When Walking the Dog Is ‘a Piece of Paradise’
March 30, 2020
Serena Brennan, 25, a social worker at NewYork-Presbyterian Hospital, has been spending her days — many of them without a mask — tending to patients suffering from the coronavirus.
Her return home is brightened by a simple chore: walking her Border collie, Gracie.
“This is one of the small enjoyments of our life right now,” said Ms. Brennan, who was walking Gracie in Inwood Park in Upper Manhattan recently, accompanied by her husband, Bobby Brennan, 28.
He is a civil engineer who, like many New Yorkers, is working from home. He and his wife are walking Gracie so often that “it’s messing up her schedule,” Mr. Brennan said.
The coronavirus has warped life in New York City, which has 23,000 cases and at least 365 deaths, making it the epicenter of the outbreak in the United States. For some city dwellers, the necessary act of walking the dog has become a glimmer of solace during a dark time.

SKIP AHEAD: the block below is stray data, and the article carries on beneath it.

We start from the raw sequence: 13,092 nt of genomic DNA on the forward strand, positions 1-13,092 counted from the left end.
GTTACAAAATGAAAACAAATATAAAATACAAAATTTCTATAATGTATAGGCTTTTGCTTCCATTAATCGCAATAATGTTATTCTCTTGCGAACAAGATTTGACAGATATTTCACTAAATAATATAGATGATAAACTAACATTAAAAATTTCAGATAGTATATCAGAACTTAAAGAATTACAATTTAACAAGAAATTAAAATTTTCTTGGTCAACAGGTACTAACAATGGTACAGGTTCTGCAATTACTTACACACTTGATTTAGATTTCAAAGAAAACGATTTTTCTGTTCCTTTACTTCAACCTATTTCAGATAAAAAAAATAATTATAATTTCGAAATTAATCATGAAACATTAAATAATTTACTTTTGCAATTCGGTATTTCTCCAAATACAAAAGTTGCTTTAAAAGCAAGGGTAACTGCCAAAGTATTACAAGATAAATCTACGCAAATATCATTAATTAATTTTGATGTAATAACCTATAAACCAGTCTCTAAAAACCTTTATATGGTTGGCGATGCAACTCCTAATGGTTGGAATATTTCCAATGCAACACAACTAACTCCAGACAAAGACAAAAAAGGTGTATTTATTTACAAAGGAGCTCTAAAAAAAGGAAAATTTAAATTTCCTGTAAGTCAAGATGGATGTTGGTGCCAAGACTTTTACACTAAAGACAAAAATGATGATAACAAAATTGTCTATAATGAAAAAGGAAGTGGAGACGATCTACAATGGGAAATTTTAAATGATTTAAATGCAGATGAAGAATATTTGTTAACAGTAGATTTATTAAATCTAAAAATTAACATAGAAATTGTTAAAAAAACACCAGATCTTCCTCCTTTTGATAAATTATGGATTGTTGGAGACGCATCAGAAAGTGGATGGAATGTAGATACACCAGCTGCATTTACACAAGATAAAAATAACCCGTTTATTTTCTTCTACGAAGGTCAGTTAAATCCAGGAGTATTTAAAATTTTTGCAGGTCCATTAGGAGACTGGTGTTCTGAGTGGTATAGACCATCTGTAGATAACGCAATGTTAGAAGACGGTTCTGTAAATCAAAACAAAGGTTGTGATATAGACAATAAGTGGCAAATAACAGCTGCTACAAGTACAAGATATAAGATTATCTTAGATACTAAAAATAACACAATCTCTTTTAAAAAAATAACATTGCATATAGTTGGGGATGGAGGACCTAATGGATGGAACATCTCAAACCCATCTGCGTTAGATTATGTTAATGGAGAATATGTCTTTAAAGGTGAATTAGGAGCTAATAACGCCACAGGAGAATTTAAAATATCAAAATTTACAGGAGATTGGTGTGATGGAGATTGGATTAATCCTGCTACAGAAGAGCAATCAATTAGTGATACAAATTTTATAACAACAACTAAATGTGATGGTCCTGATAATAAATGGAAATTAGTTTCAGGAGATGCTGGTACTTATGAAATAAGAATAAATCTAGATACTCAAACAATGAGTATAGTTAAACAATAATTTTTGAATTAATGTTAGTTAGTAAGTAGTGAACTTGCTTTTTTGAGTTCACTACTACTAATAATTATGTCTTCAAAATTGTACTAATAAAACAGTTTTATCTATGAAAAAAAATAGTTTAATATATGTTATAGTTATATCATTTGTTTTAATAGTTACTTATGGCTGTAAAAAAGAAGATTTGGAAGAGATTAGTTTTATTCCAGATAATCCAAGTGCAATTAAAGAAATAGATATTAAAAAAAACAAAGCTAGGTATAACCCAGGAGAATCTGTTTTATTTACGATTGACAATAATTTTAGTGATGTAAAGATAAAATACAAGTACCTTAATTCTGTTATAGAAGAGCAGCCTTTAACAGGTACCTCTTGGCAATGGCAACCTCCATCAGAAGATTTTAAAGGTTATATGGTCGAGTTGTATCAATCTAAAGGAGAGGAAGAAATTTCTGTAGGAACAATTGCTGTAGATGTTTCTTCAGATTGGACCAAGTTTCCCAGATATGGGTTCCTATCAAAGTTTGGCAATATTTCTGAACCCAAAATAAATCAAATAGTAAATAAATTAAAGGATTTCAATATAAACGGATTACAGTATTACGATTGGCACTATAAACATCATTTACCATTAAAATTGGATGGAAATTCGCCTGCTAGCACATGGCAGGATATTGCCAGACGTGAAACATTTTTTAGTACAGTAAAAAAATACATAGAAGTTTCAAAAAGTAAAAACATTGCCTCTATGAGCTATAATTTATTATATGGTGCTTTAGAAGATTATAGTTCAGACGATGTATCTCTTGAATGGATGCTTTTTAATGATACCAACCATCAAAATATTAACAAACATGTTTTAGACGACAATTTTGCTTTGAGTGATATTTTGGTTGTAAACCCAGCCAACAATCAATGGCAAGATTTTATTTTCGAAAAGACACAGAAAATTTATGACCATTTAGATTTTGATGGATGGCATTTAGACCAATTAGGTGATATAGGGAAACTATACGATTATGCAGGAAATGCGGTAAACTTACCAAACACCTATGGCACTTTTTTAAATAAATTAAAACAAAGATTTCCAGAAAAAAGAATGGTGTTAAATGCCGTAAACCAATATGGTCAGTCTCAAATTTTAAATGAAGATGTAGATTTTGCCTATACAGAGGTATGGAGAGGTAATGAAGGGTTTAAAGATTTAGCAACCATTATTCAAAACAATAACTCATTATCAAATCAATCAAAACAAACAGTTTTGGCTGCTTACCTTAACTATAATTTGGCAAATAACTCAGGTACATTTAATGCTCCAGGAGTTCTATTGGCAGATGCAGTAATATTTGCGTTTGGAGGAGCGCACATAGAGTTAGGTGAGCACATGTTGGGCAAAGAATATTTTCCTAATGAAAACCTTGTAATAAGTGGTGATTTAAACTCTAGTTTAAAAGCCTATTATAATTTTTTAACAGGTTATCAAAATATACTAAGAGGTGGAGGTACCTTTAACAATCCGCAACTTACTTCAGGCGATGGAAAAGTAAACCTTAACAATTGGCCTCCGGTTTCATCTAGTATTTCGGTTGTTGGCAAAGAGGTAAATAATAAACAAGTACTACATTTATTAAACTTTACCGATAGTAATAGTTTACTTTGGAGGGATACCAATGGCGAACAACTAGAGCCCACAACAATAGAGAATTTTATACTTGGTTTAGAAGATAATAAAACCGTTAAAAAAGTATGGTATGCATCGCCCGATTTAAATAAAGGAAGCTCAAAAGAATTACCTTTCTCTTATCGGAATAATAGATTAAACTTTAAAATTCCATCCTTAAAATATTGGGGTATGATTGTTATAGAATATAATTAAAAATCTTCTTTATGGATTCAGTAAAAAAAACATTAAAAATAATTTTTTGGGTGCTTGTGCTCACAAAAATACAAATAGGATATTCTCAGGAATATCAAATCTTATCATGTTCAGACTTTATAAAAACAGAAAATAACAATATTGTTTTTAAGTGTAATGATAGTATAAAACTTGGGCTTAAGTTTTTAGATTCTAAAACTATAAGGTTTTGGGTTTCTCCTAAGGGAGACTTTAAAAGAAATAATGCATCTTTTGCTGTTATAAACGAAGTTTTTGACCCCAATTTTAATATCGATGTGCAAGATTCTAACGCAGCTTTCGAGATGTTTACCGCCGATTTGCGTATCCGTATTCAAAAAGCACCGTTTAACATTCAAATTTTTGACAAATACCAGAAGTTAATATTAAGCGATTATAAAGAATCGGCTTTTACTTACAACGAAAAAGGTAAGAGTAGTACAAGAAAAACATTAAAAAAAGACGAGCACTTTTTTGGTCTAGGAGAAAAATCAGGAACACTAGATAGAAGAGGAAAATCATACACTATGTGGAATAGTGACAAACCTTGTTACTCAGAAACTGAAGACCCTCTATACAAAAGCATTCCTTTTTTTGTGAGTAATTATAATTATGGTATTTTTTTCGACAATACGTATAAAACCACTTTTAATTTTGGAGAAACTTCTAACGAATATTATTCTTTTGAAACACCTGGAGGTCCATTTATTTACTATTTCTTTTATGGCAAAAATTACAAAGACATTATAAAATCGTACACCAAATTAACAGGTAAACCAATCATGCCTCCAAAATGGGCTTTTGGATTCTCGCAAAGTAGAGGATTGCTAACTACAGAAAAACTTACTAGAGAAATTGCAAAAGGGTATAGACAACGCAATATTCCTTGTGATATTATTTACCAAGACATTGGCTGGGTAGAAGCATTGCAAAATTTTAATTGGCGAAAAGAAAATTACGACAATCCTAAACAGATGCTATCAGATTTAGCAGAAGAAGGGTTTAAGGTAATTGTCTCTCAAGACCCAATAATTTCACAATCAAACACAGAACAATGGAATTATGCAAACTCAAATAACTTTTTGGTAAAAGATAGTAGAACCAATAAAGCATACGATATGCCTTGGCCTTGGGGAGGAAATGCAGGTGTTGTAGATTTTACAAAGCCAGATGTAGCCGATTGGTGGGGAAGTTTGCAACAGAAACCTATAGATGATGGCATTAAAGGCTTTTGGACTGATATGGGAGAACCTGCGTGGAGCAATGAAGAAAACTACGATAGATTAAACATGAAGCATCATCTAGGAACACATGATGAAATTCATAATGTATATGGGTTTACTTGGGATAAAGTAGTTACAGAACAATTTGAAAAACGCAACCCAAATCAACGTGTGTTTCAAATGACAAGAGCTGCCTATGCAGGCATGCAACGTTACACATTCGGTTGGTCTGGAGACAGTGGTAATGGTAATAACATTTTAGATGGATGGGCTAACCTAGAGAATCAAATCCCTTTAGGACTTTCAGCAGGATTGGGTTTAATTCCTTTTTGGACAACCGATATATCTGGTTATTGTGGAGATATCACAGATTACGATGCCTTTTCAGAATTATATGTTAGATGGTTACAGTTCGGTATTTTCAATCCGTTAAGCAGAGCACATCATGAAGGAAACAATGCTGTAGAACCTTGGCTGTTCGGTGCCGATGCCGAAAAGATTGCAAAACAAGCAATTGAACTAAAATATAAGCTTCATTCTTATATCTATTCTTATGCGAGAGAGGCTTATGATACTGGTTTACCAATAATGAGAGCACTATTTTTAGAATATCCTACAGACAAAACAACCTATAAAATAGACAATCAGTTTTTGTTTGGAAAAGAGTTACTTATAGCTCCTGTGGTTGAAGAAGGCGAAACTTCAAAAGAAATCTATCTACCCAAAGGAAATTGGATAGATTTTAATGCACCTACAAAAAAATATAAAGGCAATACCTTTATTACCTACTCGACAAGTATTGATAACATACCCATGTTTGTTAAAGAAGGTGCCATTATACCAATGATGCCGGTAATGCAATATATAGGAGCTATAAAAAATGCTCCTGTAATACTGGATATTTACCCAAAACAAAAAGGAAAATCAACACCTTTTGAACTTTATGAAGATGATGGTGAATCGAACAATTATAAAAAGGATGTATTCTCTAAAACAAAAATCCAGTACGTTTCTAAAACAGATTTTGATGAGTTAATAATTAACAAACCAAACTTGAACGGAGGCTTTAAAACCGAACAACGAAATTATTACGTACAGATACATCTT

“We’re bombarded with gloom and doom every minute on the TV, but this is my piece of paradise,” said Roberta Strugger, who recently watched her Labradoodle, Harvey, romp in a dog run in the Bronx.
Professional dog walkers, however, are experiencing much more troubling consequences from this scenario, including loss of income and jobs.
Many dog walking services have had to let walkers go because of the lack of work.
“Most of my customers are working from home now, so they don’t need a dog walker,” said Randy Peralta, 23, a walker from the Bronx who said he went from handling 20 dogs a day to three. “A bunch of them just took the dog and headed to their second homes.”
Matt Burda, 35, a U.S. Air Force veteran and artist who works as a dog walker, said business had dropped by more than half. These days, he uses hand sanitizer frequently and wears a mask for interactions while walking. Many buildings have banned him from entering to pick up customers’ dogs, instead requiring someone to bring the animal down.